Armstrong, P.R.; Keller, J.M.

1994-01-01T23:59:59.000Z

204

Distribution of particles which produces a desired radiation pattern  

E-Print Network (OSTI)

A method is given for calculation of a distribution of small particles, embedded in a medium, so that the resulting medium would have a desired radiation pattern for the plane wave scattering by this medium.

A. G. Ramm

2005-07-01T23:59:59.000Z

205

Exploring Sexuality, Religiousity, and Desire in Colonial Mexico  

E-Print Network (OSTI)

Religiosity in Colonial Mexico in Journal of the Historyand Desire in Colonial Mexico by Zeb Tortorici CSW FEB08three years in a convent in Mexico City. This is merely the

Tortorici, Zeb

2008-01-01T23:59:59.000Z

206

Refining and end use study of coal liquids. Quarterly report, July-- September 1995  

Science Conference Proceedings (OSTI)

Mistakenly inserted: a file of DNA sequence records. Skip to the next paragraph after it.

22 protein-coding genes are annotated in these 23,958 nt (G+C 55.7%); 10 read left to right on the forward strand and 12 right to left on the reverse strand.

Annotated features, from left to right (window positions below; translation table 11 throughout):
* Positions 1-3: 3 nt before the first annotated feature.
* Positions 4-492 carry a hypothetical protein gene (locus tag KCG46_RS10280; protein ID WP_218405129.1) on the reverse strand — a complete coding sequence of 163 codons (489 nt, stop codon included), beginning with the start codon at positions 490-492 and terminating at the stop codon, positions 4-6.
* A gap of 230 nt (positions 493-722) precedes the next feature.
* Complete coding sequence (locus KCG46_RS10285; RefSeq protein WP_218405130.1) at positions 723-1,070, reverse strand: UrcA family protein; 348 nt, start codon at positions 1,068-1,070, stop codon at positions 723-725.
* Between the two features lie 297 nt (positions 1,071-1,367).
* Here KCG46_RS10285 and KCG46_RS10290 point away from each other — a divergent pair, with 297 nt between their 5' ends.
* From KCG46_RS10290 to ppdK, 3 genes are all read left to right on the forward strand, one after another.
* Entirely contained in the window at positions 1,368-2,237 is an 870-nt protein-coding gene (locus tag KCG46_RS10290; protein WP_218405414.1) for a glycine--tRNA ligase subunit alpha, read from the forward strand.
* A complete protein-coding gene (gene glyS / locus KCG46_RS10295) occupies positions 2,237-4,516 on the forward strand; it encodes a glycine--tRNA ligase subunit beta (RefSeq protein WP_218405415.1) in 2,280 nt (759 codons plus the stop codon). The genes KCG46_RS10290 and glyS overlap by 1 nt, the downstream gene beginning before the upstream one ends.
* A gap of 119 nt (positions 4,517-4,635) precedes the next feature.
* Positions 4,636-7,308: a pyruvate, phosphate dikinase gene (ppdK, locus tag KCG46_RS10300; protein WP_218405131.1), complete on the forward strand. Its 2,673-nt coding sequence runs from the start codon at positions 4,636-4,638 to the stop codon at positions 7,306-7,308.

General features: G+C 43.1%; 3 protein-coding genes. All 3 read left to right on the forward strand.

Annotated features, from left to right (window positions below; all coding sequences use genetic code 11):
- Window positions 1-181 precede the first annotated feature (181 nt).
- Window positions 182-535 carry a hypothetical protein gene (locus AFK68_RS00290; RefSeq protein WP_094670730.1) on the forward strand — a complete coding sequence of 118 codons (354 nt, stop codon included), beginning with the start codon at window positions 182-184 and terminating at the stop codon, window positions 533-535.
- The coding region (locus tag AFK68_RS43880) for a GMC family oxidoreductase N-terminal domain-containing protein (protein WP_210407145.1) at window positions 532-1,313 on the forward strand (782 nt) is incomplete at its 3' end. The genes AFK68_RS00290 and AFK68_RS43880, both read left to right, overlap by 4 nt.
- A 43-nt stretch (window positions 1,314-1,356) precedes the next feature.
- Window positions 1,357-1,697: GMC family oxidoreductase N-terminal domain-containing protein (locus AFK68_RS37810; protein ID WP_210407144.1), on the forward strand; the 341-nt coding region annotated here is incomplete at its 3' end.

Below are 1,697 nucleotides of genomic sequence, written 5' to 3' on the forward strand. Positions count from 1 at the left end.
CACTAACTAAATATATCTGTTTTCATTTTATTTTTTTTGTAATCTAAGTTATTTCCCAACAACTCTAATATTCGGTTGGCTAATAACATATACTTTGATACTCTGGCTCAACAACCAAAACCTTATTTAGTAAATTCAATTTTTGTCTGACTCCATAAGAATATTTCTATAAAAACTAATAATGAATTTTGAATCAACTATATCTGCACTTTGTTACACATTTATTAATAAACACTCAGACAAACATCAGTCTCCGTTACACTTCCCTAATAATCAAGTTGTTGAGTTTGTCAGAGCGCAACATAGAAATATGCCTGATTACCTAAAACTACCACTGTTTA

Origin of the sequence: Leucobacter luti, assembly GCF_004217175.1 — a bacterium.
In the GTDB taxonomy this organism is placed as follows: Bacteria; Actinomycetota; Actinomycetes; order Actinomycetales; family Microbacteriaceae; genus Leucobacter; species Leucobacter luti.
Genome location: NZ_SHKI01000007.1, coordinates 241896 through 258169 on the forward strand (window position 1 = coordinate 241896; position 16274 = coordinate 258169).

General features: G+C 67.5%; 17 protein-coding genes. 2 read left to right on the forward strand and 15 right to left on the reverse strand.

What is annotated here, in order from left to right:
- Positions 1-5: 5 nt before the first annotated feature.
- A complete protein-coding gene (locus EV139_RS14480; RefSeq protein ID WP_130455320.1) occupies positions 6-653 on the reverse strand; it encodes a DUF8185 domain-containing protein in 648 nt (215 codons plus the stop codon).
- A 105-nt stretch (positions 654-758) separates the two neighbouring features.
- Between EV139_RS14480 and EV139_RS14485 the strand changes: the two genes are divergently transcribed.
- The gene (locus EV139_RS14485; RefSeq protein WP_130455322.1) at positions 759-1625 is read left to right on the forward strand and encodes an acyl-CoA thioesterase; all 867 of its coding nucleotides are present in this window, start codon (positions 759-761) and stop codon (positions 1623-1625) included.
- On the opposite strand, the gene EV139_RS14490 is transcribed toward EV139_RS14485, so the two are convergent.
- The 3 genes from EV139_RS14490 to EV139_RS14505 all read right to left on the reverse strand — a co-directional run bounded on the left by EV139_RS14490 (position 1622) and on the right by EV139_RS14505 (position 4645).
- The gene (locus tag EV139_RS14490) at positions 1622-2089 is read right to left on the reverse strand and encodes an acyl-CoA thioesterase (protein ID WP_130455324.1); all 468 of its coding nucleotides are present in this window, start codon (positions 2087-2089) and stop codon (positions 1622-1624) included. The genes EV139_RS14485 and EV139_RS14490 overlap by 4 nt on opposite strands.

Bechtel, with Southwest Research Institute, Amoco Oil R&D, and the M.W. Kellogg Co. as subcontractors, initiated a study on November 1, 1993, for the US Department of Energy`s (DOE`s) Pittsburgh Energy Technology Center (PETC) to determine the most cost effective and suitable combination of existing petroleum refinery processes needed to make specification transportation fuels or blending stocks, from direct and indirect coal liquefaction product liquids. A key objective is to determine the most desirable ways of integrating coal liquefaction liquids into existing petroleum refineries to produce transportation fuels meeting current and future, e.g. year 2000, Clean Air Act Amendment (CAAA) standards. An integral part of the above objectives is to test the fuels or blends produced and compare them with established ASTM fuels. The comparison will include engine tests to ascertain compliance of the fuels produced with CAAA and other applicable fuel quality and performance standards. The final part of the project includes a detailed economic evaluation of the cost of processing the coal liquids to their optimum products. The cost analyses is for the incremental processing cost; in other words, the feed is priced at zero dollars. The study reflects costs for operations using state of the art refinery technology; no capital costs for building new refineries is considered. Some modifications to the existing refinery may be required. Economy of scale dictates the minimum amount of feedstock that should be processed.